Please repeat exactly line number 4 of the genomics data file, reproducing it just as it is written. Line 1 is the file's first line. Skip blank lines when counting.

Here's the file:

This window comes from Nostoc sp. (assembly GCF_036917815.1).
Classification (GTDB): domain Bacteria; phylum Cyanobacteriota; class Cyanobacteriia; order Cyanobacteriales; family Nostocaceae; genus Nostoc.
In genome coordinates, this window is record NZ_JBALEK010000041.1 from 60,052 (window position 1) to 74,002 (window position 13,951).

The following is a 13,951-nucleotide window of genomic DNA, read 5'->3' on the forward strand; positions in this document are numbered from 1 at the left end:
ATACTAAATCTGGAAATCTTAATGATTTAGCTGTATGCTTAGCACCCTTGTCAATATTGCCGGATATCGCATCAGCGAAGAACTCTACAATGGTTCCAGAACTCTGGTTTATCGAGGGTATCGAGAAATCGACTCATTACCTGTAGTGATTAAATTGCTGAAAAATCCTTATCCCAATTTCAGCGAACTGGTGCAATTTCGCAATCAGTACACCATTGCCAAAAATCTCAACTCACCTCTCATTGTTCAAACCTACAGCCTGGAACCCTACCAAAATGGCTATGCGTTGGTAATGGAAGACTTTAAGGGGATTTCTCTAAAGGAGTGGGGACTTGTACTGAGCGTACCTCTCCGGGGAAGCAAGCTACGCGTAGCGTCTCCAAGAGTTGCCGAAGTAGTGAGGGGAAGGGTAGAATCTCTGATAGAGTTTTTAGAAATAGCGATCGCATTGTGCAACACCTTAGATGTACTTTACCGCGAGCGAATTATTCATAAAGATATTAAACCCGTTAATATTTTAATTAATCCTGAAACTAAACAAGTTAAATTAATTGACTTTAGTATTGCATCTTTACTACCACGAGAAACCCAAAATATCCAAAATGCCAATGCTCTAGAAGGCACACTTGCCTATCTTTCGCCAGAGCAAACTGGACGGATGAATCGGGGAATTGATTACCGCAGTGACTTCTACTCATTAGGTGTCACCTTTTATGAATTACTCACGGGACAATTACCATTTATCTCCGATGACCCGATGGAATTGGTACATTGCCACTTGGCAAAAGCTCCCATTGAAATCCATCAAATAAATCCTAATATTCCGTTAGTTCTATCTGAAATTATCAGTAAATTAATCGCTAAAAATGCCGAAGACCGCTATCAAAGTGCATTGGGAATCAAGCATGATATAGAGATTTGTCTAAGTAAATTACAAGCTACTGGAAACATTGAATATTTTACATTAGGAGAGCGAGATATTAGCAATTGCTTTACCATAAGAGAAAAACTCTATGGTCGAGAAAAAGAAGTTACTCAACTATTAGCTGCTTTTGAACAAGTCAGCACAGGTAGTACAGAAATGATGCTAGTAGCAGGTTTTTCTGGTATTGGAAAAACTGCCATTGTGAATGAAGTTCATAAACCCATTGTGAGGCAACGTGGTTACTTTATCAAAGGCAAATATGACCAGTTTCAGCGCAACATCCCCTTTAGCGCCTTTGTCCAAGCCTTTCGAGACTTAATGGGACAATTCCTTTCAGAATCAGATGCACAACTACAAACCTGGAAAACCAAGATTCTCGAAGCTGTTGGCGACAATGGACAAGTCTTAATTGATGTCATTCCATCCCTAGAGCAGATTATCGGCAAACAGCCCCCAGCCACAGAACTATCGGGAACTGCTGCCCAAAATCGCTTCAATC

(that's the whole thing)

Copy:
The following is a 13,951-nucleotide window of genomic DNA, read 5'->3' on the forward strand; positions in this document are numbered from 1 at the left end: